Foods that are high in added sugars include sodas, energy drinks, sports drinks, sugar-sweetened fruit drinks, cookies and other grain-based deserts, dairy-based deserts, and candy. Note that “natural”- looking sugars such as raw sugar, date sugar, honey, or maple syrup are not any more healthful than other sugars.
Individuals can work to reduce their consumption of added sugars in a few different ways. First, people should replace the “empty calories” they get from sugar-added foods with more nutrient-dense calories from all types of food groups, including fruits and vegetables. Individuals can also limit their use of added sugars when preparing meals.
Saturated and Trans Fat
Saturated fats and trans fats are two categories of fats that the dietary guidelines recommends be brought down to the lowest levels possible. Because the body produces enough saturated fat on its own for structural functions, there is no need to add more saturated or trans fat from dietary sources. Instead of trans fats and saturated fats (the word “saturated” indicating more solid at room temperature), the dietary guidelines recommends that individuals use the more healthful monounsaturated and polyunsaturated fats, which are mainly derived from plant-based cooking oils, such as olive, canola, and safflower oil.
Just like added sugars, saturated and trans fats provide an overabundance of calories with little nutrient value and no dietary fiber. When the calories from these types of fats and added sugars are combined, it equals nearly 800 calories a day in the American diet, or roughly 35% of one’s total calorie needs, according to the dietary guidelines. Saturated and trans fats are both detrimental to the cardiovascular system because they raise LDL (“bad”) cholesterol.
Foods that are high in saturated or trans fats include pizza, full-fat cheese, cookies and other grain-based deserts, dairy-based deserts, chicken and chicken mixed dishes, sausage, franks, bacon, and ribs.
Refined grains are grains that have had some portion of the grain removed during processing. Although most refined grains replace (or “enrich”) some of the vitamins and minerals lost during processing, some nutrients are not recovered, and much of the dietary fiber is lost. The dietary guidelines recommends that individuals replace some of their refined grain consumption with more whole grains so that at least half of total daily grain consumption comes from whole, not refined, grains.
Americans consume more than twice the amount of recommended refined grain products per day, 6.3-ounce-equivalents compared to the 3 ounces or less that is recommended. Since refined grain products are foods that are often high in solid fats and added sugars as well (consider cookies, donuts, and other deserts), individuals gain twofold by reducing their refined grain intake.
Some major sources of refined grain products include yeast breads, pizza, cookies and other grain-based deserts, tortillas, burritos, and tacos.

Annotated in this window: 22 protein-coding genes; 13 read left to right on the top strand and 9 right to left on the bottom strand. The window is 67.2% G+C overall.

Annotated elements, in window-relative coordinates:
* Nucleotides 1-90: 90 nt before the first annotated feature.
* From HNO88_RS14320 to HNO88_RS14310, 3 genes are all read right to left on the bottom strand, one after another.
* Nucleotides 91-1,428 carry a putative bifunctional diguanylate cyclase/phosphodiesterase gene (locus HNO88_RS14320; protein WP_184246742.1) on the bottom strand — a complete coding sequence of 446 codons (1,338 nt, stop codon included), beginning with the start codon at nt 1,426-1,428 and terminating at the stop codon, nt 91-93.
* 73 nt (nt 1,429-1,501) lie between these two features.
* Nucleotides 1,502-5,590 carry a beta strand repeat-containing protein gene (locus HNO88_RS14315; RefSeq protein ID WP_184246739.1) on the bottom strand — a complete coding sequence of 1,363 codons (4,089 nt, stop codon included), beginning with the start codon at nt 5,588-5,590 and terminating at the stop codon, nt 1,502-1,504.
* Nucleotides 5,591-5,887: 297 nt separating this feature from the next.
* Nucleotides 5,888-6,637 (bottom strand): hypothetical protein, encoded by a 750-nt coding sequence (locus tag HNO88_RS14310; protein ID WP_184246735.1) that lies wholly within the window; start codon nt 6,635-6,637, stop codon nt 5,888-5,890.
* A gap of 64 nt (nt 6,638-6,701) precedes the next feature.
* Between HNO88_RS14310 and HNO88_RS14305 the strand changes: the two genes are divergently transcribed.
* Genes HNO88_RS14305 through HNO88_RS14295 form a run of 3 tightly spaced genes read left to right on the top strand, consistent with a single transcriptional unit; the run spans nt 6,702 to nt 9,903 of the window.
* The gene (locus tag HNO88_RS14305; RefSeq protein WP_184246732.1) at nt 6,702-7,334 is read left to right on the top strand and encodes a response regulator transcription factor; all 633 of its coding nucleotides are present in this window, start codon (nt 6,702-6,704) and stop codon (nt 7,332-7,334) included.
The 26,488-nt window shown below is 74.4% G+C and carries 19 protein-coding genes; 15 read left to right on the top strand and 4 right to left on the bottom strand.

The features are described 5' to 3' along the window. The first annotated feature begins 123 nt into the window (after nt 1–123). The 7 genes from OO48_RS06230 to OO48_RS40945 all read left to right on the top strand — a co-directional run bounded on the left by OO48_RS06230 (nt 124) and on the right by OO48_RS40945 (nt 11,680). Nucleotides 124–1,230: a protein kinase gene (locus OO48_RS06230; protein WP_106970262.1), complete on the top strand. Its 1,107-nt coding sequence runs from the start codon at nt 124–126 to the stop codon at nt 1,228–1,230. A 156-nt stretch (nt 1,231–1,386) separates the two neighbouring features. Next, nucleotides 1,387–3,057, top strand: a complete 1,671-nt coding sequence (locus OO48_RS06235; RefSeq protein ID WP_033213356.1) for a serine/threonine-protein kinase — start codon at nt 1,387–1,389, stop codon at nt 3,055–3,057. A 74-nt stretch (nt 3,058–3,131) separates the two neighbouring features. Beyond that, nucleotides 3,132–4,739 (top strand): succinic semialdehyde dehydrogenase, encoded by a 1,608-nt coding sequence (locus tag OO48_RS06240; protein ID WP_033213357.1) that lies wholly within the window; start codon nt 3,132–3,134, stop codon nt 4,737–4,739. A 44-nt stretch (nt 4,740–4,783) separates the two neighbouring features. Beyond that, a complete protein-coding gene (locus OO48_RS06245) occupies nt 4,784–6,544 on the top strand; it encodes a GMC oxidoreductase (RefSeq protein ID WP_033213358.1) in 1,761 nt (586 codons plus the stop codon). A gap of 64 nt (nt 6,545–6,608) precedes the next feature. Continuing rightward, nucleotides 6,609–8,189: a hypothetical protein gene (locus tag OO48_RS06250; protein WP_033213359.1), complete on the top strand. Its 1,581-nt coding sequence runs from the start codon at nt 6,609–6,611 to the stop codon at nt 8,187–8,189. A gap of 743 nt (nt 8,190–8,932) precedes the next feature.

Studies have shown that alcohol, consumed in moderate amounts, can lower the risk of cardiovascular disease. The dietary guidelines, however, does not recommend non-drinkers become drinkers simply for this purpose. The health risks related to higher than acceptable alcohol consumption can outweigh the heart-healthy benefits. And besides providing calories, alcohol does not supply much in the way of nutrients, and as such it can easily lead to weight gain from these excessive “empty” calories. In addition, alcohol can inhibit nutrient absorption and interfere with many medications.
The dietary guidelines recommends that drinkers keep within the moderate level of alcohol consumption, which is up to 1 drink a day for women and up to 2 drinks a day for men. One drink is equivalent to 12 ounces of beer, 5 ounces of wine, or 1.5 ounces of 80-proof distilled liquor. Women’s alcohol level is set lower because females tend to have a lower percentage of water in their bodies, in addition to a less-active enzyme for metabolizing alcohol.
The dietary guidelines defines heavy or high-risk drinkers in the following manner: men who consume more than 4 alcoholic drinks in one day or more than 14 in one week and women who consume more than 3 drinks a day or more than 7 in one week. Binge drinking is defined as consuming within a 2-hour time period 5 or more drinks for men or 4 or more drinks for women.
Many Americans consume too much alcohol, according to the dietary guidelines. Approximately 50% of adults are regular drinkers and 14% are infrequent drinkers. Roughly 9% of men drink an average of more than 2 drinks a day and 4% of women consume an average of more than 1 drink a day. Perhaps the greatest health risk comes from the roughly 29% of drinkers who report binge drinking within the past month, often on a number of occasions.
Excessive alcohol intake is linked to about 79,000 deaths a year, more than half coming from binge drinking. Even at the moderate level, alcohol is linked to increased risk of breast cancer, drowning, injuries, violence, and car crashes. Heavy drinking is associated with a higher risk of cancer, such as cancer of the liver, mouth, throat, or esophagus, a risk that is multiplied if one is a smoker. No safe amount of alcohol consumption has been established for women during pregnancy, but there has been some indication that consuming moderate to heavy amounts of alcohol during pregnancy may increase the risk of birth defects.
U.S. Department of Agriculture and U.S. Department of Health and Human Services. "Dietary Guidelines for Americans, 2010." 7th Edition, Washington, DC: U.S. Government Printing Office, 2010. PDF.
Duyff, Roberta Larson and American Dietetic Association. "American Dietetic Association Complete Food and Nutrition Guide." 6th Edition. Hoboken: Wiley & Sons, 2006.
The information presented in this newsletter is meant for general purposes only and is not meant to diagnose or treat any ailments. If you have a question about exercise or nutrition that pertains to your specific condition, please consult your physician before beginning an exercise program or changing your diet.